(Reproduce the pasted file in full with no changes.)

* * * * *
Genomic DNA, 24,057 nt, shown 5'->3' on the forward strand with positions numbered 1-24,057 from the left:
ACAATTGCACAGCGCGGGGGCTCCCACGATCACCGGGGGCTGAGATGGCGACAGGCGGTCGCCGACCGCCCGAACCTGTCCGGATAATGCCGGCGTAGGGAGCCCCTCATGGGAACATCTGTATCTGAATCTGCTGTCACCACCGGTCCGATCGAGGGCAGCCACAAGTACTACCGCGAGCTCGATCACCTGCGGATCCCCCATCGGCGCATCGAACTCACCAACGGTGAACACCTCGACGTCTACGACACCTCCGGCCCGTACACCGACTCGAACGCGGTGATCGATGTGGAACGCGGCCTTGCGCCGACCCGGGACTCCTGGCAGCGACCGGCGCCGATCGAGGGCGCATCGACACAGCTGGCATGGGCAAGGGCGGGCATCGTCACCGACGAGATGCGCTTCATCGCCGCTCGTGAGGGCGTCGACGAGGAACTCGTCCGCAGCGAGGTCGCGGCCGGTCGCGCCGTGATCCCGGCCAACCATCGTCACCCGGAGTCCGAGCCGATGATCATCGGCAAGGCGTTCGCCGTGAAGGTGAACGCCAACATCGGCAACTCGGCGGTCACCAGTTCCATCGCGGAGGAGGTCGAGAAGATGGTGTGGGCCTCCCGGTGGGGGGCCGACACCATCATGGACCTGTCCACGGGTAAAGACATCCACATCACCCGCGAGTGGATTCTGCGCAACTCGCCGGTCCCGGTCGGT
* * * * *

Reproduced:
Genomic DNA, 24,057 nt, shown 5'->3' on the forward strand with positions numbered 1-24,057 from the left:
ACAATTGCACAGCGCGGGGGCTCCCACGATCACCGGGGGCTGAGATGGCGACAGGCGGTCGCCGACCGCCCGAACCTGTCCGGATAATGCCGGCGTAGGGAGCCCCTCATGGGAACATCTGTATCTGAATCTGCTGTCACCACCGGTCCGATCGAGGGCAGCCACAAGTACTACCGCGAGCTCGATCACCTGCGGATCCCCCATCGGCGCATCGAACTCACCAACGGTGAACACCTCGACGTCTACGACACCTCCGGCCCGTACACCGACTCGAACGCGGTGATCGATGTGGAACGCGGCCTTGCGCCGACCCGGGACTCCTGGCAGCGACCGGCGCCGATCGAGGGCGCATCGACACAGCTGGCATGGGCAAGGGCGGGCATCGTCACCGACGAGATGCGCTTCATCGCCGCTCGTGAGGGCGTCGACGAGGAACTCGTCCGCAGCGAGGTCGCGGCCGGTCGCGCCGTGATCCCGGCCAACCATCGTCACCCGGAGTCCGAGCCGATGATCATCGGCAAGGCGTTCGCCGTGAAGGTGAACGCCAACATCGGCAACTCGGCGGTCACCAGTTCCATCGCGGAGGAGGTCGAGAAGATGGTGTGGGCCTCCCGGTGGGGGGCCGACACCATCATGGACCTGTCCACGGGTAAAGACATCCACATCACCCGCGAGTGGATTCTGCGCAACTCGCCGGTCCCGGTCGGT